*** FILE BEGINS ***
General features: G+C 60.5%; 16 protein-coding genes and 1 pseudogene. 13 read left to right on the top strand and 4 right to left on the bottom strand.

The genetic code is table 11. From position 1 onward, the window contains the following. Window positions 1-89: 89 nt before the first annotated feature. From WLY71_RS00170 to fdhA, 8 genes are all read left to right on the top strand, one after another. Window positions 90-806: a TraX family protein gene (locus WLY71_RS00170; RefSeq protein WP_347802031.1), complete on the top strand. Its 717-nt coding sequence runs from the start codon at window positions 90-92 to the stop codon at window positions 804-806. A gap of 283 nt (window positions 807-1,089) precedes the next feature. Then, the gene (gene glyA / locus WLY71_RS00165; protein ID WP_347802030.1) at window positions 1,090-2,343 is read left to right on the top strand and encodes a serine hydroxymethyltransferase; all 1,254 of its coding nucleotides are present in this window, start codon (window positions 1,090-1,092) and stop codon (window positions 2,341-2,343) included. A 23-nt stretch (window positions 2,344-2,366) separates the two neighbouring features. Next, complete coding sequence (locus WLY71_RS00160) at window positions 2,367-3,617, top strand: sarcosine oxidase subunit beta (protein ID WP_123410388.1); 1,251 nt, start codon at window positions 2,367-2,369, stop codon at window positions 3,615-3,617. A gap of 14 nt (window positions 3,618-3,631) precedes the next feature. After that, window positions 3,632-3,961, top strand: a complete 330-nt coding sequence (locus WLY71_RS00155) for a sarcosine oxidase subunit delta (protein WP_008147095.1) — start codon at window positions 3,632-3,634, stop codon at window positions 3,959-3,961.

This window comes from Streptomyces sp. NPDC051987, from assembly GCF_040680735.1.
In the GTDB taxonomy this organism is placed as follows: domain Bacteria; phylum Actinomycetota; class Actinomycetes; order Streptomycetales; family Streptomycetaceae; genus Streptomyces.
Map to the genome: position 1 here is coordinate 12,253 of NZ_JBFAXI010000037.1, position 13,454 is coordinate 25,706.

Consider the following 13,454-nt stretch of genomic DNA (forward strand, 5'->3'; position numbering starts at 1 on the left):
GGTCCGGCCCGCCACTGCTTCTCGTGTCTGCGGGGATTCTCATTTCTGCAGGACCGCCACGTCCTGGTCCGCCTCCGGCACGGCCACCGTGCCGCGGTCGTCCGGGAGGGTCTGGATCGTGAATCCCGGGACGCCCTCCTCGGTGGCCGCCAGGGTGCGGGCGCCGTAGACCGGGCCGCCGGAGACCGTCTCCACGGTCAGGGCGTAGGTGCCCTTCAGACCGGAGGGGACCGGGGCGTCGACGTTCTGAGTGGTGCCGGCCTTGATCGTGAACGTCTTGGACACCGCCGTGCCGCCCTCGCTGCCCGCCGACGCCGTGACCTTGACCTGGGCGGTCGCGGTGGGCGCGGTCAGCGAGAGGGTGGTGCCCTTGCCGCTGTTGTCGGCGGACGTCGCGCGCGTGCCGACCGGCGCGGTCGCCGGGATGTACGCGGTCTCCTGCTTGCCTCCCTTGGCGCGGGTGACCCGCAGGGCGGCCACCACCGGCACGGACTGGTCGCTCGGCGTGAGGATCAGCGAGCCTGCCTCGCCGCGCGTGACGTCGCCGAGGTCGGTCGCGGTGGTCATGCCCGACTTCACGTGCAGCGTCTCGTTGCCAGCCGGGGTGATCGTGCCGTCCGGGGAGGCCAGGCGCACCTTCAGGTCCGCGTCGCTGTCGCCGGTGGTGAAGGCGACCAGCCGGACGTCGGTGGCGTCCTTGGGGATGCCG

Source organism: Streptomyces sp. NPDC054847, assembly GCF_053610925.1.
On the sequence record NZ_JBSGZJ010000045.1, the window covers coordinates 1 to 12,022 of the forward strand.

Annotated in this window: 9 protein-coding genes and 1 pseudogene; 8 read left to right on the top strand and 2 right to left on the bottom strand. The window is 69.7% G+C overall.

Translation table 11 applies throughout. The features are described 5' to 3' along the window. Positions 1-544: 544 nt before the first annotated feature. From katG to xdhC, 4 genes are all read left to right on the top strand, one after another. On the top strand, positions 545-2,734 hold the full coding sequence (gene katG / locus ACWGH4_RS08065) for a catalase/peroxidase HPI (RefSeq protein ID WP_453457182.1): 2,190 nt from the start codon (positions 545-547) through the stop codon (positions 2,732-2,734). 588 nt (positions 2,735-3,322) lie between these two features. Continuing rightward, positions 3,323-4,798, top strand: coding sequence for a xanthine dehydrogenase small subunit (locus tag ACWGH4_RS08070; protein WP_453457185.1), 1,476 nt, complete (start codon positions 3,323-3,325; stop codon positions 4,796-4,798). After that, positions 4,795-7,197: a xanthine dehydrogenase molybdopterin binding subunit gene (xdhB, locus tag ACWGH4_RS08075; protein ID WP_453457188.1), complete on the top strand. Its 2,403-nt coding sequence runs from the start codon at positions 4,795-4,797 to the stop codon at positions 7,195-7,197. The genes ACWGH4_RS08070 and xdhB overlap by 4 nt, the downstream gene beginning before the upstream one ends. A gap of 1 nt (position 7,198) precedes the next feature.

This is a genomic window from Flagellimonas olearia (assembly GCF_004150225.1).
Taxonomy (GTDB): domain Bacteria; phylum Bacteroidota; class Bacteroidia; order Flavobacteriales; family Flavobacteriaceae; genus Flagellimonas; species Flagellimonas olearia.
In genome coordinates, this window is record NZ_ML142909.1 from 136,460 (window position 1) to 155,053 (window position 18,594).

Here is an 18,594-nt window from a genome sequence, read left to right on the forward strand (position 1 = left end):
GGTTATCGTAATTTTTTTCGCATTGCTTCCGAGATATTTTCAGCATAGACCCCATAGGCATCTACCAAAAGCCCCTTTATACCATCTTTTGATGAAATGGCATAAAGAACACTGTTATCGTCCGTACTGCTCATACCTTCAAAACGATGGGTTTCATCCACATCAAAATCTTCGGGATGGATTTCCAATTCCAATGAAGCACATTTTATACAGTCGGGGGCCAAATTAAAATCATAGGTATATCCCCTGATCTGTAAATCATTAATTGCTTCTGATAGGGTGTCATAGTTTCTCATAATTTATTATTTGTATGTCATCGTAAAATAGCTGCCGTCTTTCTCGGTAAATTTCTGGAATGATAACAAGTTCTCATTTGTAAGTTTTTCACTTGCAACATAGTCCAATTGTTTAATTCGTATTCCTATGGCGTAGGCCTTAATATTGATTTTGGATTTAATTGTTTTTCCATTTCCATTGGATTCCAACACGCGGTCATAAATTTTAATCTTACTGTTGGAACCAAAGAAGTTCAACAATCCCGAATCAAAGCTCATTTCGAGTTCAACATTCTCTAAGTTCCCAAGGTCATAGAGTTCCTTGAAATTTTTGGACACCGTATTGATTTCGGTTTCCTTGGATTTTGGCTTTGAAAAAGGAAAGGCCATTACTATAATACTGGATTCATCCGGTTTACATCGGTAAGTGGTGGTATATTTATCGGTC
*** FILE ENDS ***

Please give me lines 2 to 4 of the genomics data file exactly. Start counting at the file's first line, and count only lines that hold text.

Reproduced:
The genetic code is table 11. From position 1 onward, the window contains the following. Window positions 1-89: 89 nt before the first annotated feature. From WLY71_RS00170 to fdhA, 8 genes are all read left to right on the top strand, one after another. Window positions 90-806: a TraX family protein gene (locus WLY71_RS00170; RefSeq protein WP_347802031.1), complete on the top strand. Its 717-nt coding sequence runs from the start codon at window positions 90-92 to the stop codon at window positions 804-806. A gap of 283 nt (window positions 807-1,089) precedes the next feature. Then, the gene (gene glyA / locus WLY71_RS00165; protein ID WP_347802030.1) at window positions 1,090-2,343 is read left to right on the top strand and encodes a serine hydroxymethyltransferase; all 1,254 of its coding nucleotides are present in this window, start codon (window positions 1,090-1,092) and stop codon (window positions 2,341-2,343) included. A 23-nt stretch (window positions 2,344-2,366) separates the two neighbouring features. Next, complete coding sequence (locus WLY71_RS00160) at window positions 2,367-3,617, top strand: sarcosine oxidase subunit beta (protein ID WP_123410388.1); 1,251 nt, start codon at window positions 2,367-2,369, stop codon at window positions 3,615-3,617. A gap of 14 nt (window positions 3,618-3,631) precedes the next feature. After that, window positions 3,632-3,961, top strand: a complete 330-nt coding sequence (locus WLY71_RS00155) for a sarcosine oxidase subunit delta (protein WP_008147095.1) — start codon at window positions 3,632-3,634, stop codon at window positions 3,959-3,961.

This window comes from Streptomyces sp. NPDC051987, from assembly GCF_040680735.1.
In the GTDB taxonomy this organism is placed as follows: domain Bacteria; phylum Actinomycetota; class Actinomycetes; order Streptomycetales; family Streptomycetaceae; genus Streptomyces.